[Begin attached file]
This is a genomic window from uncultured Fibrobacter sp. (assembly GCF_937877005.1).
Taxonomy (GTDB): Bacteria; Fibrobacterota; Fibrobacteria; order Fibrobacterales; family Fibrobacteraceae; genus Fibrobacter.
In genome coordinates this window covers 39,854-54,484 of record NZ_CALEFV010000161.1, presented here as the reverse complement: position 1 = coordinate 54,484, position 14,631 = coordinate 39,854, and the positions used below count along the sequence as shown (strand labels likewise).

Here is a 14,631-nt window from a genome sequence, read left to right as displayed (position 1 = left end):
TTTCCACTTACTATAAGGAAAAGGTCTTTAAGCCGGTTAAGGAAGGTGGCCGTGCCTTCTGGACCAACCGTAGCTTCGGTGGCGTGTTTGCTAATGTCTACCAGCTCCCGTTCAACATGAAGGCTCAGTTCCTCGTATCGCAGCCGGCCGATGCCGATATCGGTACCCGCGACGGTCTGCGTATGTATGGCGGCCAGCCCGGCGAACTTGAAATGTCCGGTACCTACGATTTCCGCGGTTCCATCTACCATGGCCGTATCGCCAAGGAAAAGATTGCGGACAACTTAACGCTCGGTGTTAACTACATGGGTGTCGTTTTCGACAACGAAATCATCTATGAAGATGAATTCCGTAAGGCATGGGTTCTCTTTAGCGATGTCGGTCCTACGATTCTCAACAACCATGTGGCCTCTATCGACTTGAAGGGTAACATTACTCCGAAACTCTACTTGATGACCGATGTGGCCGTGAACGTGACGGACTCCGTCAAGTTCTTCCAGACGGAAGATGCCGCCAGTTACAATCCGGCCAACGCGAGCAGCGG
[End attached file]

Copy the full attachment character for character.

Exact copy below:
This is a genomic window from uncultured Fibrobacter sp. (assembly GCF_937877005.1).
Taxonomy (GTDB): Bacteria; Fibrobacterota; Fibrobacteria; order Fibrobacterales; family Fibrobacteraceae; genus Fibrobacter.
In genome coordinates this window covers 39,854-54,484 of record NZ_CALEFV010000161.1, presented here as the reverse complement: position 1 = coordinate 54,484, position 14,631 = coordinate 39,854, and the positions used below count along the sequence as shown (strand labels likewise).

Here is a 14,631-nt window from a genome sequence, read left to right as displayed (position 1 = left end):
TTTCCACTTACTATAAGGAAAAGGTCTTTAAGCCGGTTAAGGAAGGTGGCCGTGCCTTCTGGACCAACCGTAGCTTCGGTGGCGTGTTTGCTAATGTCTACCAGCTCCCGTTCAACATGAAGGCTCAGTTCCTCGTATCGCAGCCGGCCGATGCCGATATCGGTACCCGCGACGGTCTGCGTATGTATGGCGGCCAGCCCGGCGAACTTGAAATGTCCGGTACCTACGATTTCCGCGGTTCCATCTACCATGGCCGTATCGCCAAGGAAAAGATTGCGGACAACTTAACGCTCGGTGTTAACTACATGGGTGTCGTTTTCGACAACGAAATCATCTATGAAGATGAATTCCGTAAGGCATGGGTTCTCTTTAGCGATGTCGGTCCTACGATTCTCAACAACCATGTGGCCTCTATCGACTTGAAGGGTAACATTACTCCGAAACTCTACTTGATGACCGATGTGGCCGTGAACGTGACGGACTCCGTCAAGTTCTTCCAGACGGAAGATGCCGCCAGTTACAATCCGGCCAACGCGAGCAGCGG